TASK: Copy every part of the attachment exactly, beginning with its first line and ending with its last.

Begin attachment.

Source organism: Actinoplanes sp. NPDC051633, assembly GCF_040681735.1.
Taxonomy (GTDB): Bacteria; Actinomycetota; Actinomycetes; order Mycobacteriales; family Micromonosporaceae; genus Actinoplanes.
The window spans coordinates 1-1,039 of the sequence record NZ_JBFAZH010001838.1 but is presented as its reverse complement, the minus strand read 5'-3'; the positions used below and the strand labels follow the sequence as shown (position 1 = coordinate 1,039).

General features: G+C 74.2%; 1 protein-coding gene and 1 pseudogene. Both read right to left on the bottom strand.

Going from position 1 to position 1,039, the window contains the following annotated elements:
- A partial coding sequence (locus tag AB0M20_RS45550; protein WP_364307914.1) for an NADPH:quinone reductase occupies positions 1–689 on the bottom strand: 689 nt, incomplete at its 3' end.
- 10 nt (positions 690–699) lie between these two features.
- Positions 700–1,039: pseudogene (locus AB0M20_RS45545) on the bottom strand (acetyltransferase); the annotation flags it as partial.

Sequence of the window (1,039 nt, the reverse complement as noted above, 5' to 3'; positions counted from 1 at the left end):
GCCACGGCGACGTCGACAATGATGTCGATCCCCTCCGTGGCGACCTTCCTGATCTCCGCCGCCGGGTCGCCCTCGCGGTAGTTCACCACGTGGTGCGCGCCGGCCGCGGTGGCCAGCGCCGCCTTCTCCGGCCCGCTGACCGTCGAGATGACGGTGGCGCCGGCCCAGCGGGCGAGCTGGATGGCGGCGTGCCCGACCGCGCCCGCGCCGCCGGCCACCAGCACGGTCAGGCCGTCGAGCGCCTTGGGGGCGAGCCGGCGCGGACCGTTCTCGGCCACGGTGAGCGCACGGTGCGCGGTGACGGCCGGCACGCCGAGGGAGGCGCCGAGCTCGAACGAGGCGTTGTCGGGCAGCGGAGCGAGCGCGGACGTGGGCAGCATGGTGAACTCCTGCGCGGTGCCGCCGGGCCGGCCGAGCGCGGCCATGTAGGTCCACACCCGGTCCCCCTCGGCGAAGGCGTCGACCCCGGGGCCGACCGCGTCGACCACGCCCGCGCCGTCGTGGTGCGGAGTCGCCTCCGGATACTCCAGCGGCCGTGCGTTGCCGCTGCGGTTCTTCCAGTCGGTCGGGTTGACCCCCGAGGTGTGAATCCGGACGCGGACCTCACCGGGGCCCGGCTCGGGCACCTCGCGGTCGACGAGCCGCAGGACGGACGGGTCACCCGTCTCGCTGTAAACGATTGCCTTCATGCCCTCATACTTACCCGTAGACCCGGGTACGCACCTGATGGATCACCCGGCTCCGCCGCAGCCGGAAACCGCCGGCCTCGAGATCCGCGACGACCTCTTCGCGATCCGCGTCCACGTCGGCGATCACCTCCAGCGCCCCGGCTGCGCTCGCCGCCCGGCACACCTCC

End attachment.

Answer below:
Source organism: Actinoplanes sp. NPDC051633, assembly GCF_040681735.1.
Taxonomy (GTDB): Bacteria; Actinomycetota; Actinomycetes; order Mycobacteriales; family Micromonosporaceae; genus Actinoplanes.
The window spans coordinates 1-1,039 of the sequence record NZ_JBFAZH010001838.1 but is presented as its reverse complement, the minus strand read 5'-3'; the positions used below and the strand labels follow the sequence as shown (position 1 = coordinate 1,039).

General features: G+C 74.2%; 1 protein-coding gene and 1 pseudogene. Both read right to left on the bottom strand.

Going from position 1 to position 1,039, the window contains the following annotated elements:
- A partial coding sequence (locus tag AB0M20_RS45550; protein WP_364307914.1) for an NADPH:quinone reductase occupies positions 1–689 on the bottom strand: 689 nt, incomplete at its 3' end.
- 10 nt (positions 690–699) lie between these two features.
- Positions 700–1,039: pseudogene (locus AB0M20_RS45545) on the bottom strand (acetyltransferase); the annotation flags it as partial.

Sequence of the window (1,039 nt, the reverse complement as noted above, 5' to 3'; positions counted from 1 at the left end):
GCCACGGCGACGTCGACAATGATGTCGATCCCCTCCGTGGCGACCTTCCTGATCTCCGCCGCCGGGTCGCCCTCGCGGTAGTTCACCACGTGGTGCGCGCCGGCCGCGGTGGCCAGCGCCGCCTTCTCCGGCCCGCTGACCGTCGAGATGACGGTGGCGCCGGCCCAGCGGGCGAGCTGGATGGCGGCGTGCCCGACCGCGCCCGCGCCGCCGGCCACCAGCACGGTCAGGCCGTCGAGCGCCTTGGGGGCGAGCCGGCGCGGACCGTTCTCGGCCACGGTGAGCGCACGGTGCGCGGTGACGGCCGGCACGCCGAGGGAGGCGCCGAGCTCGAACGAGGCGTTGTCGGGCAGCGGAGCGAGCGCGGACGTGGGCAGCATGGTGAACTCCTGCGCGGTGCCGCCGGGCCGGCCGAGCGCGGCCATGTAGGTCCACACCCGGTCCCCCTCGGCGAAGGCGTCGACCCCGGGGCCGACCGCGTCGACCACGCCCGCGCCGTCGTGGTGCGGAGTCGCCTCCGGATACTCCAGCGGCCGTGCGTTGCCGCTGCGGTTCTTCCAGTCGGTCGGGTTGACCCCCGAGGTGTGAATCCGGACGCGGACCTCACCGGGGCCCGGCTCGGGCACCTCGCGGTCGACGAGCCGCAGGACGGACGGGTCACCCGTCTCGCTGTAAACGATTGCCTTCATGCCCTCATACTTACCCGTAGACCCGGGTACGCACCTGATGGATCACCCGGCTCCGCCGCAGCCGGAAACCGCCGGCCTCGAGATCCGCGACGACCTCTTCGCGATCCGCGTCCACGTCGGCGATCACCTCCAGCGCCCCGGCTGCGCTCGCCGCCCGGCACACCTCC